Among many other things, the Proposed Rule would: apply screening tools, including unannounced site visits, background checks, and fingerprinting, based on the level of risk associated with different provider and supplier types; impose a $500 application fee on certain providers and suppliers; authorize temporary moratoria on enrollment of certain types of new providers and suppliers; require Medicare and Medicaid payments to be suspended upon credible allegations of fraud; and update various Medicaid screening requirements. Comments on the proposed rule will be accepted until November 16, 2010.
Our full alert provides an analysis of the proposed rule.
On September 3, 2010, the Centers for Medicare & Medicaid Services (“CMS”) published a Proposed Rule withdrawing certain provisions of the July 17, 2007 AMP Final Rule, and withdrawing the October 7, 2008 Final Rule defining “Multiple Source Drug.” Specifically, the rule proposes to withdraw 42 C.F.R. § 447.504, “Determination of AMP,” § 447.514, “Upper limits for multiple source drugs,” and the definition of “Multiple Source Drug” in § 447.502. Conforming amendments are also proposed to other sections of the AMP Final Rule, generally by replacing references to the regulatory definition of AMP which is being deleted, with references to the statutory definition of AMP. As the rule explains, the withdrawal is being proposed in light of retail pharmacies’ legal challenges to the definition of AMP and the multiple source drug provisions, and the passage of health care reform amendments which have effectively superseded the AMP provisions.
In the absence of regulatory guidance governing the AMP calculation, CMS advises pharmaceutical manufacturers to base their AMP calculations on the definitions set forth in the statute, as amended by the Patient Protection & Affordable Care Act, the Health Care and Education Reconciliation Act, and the FAA Air Transportation Modernization & Safety Improvement Act (“Transportation Bill”). This presents challenges to manufacturers as they prepare to submit their monthly AMP pricing for October 2010 – the first submission based on the new legislation. The proposed rule notes that CMS expects to develop implementing regulations, but it is unclear whether manufacturers will receive guidance in time for the October submission, which is due on November 30, 2010.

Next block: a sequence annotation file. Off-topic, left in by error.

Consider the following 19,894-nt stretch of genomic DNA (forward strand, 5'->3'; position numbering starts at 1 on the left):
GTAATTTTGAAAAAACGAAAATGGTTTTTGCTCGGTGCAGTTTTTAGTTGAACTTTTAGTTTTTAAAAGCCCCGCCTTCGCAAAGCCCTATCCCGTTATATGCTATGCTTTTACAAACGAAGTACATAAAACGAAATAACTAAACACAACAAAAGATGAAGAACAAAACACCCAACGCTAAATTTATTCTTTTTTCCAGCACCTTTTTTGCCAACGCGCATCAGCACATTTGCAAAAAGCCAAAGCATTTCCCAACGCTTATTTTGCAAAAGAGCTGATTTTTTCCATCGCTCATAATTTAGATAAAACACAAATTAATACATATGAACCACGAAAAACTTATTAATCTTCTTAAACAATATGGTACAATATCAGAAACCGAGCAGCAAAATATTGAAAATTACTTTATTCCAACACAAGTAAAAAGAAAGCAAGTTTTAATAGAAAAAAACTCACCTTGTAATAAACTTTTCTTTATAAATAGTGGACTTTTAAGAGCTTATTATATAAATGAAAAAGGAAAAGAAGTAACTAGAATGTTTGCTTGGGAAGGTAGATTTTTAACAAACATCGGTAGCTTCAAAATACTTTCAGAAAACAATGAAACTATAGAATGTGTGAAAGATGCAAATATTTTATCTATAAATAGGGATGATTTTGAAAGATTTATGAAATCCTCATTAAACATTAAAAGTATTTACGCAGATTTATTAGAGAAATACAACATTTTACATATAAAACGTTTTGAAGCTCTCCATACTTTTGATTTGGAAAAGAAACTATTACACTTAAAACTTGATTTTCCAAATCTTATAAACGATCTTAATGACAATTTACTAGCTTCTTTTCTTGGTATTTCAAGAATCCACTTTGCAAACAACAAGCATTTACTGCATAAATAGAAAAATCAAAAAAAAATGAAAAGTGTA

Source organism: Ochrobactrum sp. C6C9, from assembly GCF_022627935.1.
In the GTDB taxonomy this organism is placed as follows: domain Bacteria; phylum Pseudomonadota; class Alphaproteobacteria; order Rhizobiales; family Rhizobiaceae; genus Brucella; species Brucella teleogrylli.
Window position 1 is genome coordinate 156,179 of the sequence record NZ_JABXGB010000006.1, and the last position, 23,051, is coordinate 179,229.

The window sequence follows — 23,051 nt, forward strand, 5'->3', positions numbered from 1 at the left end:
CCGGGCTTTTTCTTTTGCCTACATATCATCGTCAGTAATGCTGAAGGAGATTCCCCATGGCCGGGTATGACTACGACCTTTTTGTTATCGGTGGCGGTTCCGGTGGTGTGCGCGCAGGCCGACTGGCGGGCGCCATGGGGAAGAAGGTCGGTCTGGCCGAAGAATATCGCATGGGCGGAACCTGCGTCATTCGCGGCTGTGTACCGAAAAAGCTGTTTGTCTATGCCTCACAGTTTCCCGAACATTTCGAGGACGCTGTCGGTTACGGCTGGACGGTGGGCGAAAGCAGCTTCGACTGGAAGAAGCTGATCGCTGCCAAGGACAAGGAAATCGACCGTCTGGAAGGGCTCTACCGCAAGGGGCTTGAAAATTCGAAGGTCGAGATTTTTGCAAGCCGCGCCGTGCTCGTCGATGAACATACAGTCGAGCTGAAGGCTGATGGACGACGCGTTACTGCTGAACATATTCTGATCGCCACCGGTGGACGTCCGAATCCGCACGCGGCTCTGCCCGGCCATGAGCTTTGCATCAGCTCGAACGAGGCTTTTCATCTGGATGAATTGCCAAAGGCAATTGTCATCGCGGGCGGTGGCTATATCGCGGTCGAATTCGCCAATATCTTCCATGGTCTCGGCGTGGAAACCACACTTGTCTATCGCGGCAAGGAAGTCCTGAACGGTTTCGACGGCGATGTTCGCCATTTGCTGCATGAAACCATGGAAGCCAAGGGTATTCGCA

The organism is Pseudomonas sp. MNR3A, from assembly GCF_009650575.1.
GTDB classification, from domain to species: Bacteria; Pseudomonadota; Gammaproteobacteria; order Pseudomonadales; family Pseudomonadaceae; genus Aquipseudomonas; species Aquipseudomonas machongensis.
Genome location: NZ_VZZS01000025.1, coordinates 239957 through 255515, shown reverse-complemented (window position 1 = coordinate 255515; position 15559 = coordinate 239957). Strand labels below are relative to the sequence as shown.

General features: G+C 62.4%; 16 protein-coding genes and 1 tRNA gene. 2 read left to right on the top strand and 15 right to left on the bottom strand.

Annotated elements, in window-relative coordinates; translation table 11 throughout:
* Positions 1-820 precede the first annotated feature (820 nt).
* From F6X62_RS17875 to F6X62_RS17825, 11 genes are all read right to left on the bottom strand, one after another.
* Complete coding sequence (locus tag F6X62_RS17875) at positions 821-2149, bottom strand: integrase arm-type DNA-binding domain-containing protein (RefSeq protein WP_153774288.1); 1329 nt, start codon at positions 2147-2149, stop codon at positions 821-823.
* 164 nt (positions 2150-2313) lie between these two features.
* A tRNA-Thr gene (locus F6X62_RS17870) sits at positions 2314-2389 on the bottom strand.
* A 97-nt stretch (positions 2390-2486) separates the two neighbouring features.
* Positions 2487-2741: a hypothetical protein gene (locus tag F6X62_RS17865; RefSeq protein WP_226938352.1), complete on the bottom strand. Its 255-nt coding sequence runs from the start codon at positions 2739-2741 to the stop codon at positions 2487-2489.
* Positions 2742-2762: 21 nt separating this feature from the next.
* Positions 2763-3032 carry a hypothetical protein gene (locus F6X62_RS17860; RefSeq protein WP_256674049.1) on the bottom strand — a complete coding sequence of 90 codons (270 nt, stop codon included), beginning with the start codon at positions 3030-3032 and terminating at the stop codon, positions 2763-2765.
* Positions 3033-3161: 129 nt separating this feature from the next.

Manufacturers modifying their AMP calculations would be prudent to carefully review the statute as amended, and document their assumptions accordingly. Particular attention should be paid to the “alternate calculation” for “inhalation, infusion, instilled, implanted, and injectable” drugs that are, “not generally dispensed through a retail community pharmacy.”
Comments must be received by CMS no later than 5 p.m., on October 4, 2010. Please contact Vicky G. Gormanly, Joseph W. Metro or Robert J. Hill if you would like further information regarding this Proposed Rule.
As you may have read, President Obama plans to nominate Dr. Donald Berwick to head the Centers for Medicare & Medicaid Services at HHS. We thought you might be interested in seeing an interview (.PDF) that Reed Smith partner Elizabeth Carder-Thompson conducted with Dr. Berwick several months ago, for the American Health Lawyers Association. The interview was published in the November 2009 edition of AHLA Connections.
Although California legislators devoted a significant amount of time and resources to addressing the state’s budget shortfall and the economic recession, the 2009 legislature debated and passed a surprising number of bills related to health care, many of which will become effective January 1, 2010. New laws impacting California health care providers include: